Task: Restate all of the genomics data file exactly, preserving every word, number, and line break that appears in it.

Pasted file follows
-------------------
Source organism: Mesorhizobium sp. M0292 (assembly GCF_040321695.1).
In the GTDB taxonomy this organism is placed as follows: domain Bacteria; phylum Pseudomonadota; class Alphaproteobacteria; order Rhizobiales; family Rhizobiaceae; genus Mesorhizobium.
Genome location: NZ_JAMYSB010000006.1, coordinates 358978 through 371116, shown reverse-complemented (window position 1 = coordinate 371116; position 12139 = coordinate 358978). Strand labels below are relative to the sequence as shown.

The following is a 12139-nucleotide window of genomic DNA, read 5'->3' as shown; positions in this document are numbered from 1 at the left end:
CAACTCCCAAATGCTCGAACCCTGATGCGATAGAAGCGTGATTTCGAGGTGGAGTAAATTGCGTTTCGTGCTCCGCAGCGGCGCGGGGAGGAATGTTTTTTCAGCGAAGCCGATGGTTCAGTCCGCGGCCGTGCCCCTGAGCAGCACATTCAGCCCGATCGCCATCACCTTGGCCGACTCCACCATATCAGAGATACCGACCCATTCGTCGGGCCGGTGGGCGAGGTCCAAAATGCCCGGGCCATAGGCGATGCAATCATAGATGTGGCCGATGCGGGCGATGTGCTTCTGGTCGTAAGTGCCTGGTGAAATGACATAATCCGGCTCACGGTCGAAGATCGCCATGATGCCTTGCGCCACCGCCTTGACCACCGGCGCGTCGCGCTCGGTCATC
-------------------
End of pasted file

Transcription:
Source organism: Mesorhizobium sp. M0292 (assembly GCF_040321695.1).
In the GTDB taxonomy this organism is placed as follows: domain Bacteria; phylum Pseudomonadota; class Alphaproteobacteria; order Rhizobiales; family Rhizobiaceae; genus Mesorhizobium.
Genome location: NZ_JAMYSB010000006.1, coordinates 358978 through 371116, shown reverse-complemented (window position 1 = coordinate 371116; position 12139 = coordinate 358978). Strand labels below are relative to the sequence as shown.

The following is a 12139-nucleotide window of genomic DNA, read 5'->3' as shown; positions in this document are numbered from 1 at the left end:
CAACTCCCAAATGCTCGAACCCTGATGCGATAGAAGCGTGATTTCGAGGTGGAGTAAATTGCGTTTCGTGCTCCGCAGCGGCGCGGGGAGGAATGTTTTTTCAGCGAAGCCGATGGTTCAGTCCGCGGCCGTGCCCCTGAGCAGCACATTCAGCCCGATCGCCATCACCTTGGCCGACTCCACCATATCAGAGATACCGACCCATTCGTCGGGCCGGTGGGCGAGGTCCAAAATGCCCGGGCCATAGGCGATGCAATCATAGATGTGGCCGATGCGGGCGATGTGCTTCTGGTCGTAAGTGCCTGGTGAAATGACATAATCCGGCTCACGGTCGAAGATCGCCATGATGCCTTGCGCCACCGCCTTGACCACCGGCGCGTCGCGCTCGGTCATC